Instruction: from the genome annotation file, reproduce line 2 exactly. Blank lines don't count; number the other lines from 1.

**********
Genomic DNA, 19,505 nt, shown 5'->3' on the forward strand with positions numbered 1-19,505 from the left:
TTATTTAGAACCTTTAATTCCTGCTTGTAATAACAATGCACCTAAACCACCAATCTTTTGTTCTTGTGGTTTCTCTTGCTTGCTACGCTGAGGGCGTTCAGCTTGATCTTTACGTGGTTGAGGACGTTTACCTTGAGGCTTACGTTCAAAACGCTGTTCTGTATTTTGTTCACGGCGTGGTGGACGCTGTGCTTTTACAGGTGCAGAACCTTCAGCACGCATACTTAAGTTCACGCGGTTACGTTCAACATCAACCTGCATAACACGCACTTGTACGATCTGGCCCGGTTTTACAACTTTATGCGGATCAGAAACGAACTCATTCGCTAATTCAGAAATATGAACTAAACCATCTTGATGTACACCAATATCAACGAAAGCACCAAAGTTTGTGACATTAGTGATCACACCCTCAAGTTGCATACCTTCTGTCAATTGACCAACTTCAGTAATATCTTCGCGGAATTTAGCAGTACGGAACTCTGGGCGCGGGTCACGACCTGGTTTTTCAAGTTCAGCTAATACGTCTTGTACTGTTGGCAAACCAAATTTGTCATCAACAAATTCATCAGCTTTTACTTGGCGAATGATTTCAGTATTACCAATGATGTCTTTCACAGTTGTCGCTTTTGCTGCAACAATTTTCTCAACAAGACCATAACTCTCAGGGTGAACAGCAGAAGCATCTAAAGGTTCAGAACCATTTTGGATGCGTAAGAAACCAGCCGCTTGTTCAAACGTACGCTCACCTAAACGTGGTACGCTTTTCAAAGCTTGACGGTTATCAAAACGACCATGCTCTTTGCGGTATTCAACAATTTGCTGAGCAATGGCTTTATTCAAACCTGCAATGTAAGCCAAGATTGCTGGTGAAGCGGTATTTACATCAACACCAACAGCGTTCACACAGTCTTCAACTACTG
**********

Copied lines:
TTATTTAGAACCTTTAATTCCTGCTTGTAATAACAATGCACCTAAACCACCAATCTTTTGTTCTTGTGGTTTCTCTTGCTTGCTACGCTGAGGGCGTTCAGCTTGATCTTTACGTGGTTGAGGACGTTTACCTTGAGGCTTACGTTCAAAACGCTGTTCTGTATTTTGTTCACGGCGTGGTGGACGCTGTGCTTTTACAGGTGCAGAACCTTCAGCACGCATACTTAAGTTCACGCGGTTACGTTCAACATCAACCTGCATAACACGCACTTGTACGATCTGGCCCGGTTTTACAACTTTATGCGGATCAGAAACGAACTCATTCGCTAATTCAGAAATATGAACTAAACCATCTTGATGTACACCAATATCAACGAAAGCACCAAAGTTTGTGACATTAGTGATCACACCCTCAAGTTGCATACCTTCTGTCAATTGACCAACTTCAGTAATATCTTCGCGGAATTTAGCAGTACGGAACTCTGGGCGCGGGTCACGACCTGGTTTTTCAAGTTCAGCTAATACGTCTTGTACTGTTGGCAAACCAAATTTGTCATCAACAAATTCATCAGCTTTTACTTGGCGAATGATTTCAGTATTACCAATGATGTCTTTCACAGTTGTCGCTTTTGCTGCAACAATTTTCTCAACAAGACCATAACTCTCAGGGTGAACAGCAGAAGCATCTAAAGGTTCAGAACCATTTTGGATGCGTAAGAAACCAGCCGCTTGTTCAAACGTACGCTCACCTAAACGTGGTACGCTTTTCAAAGCTTGACGGTTATCAAAACGACCATGCTCTTTGCGGTATTCAACAATTTGCTGAGCAATGGCTTTATTCAAACCTGCAATGTAAGCCAAGATTGCTGGTGAAGCGGTATTTACATCAACACCAACAGCGTTCACACAGTCTTCAACTACTG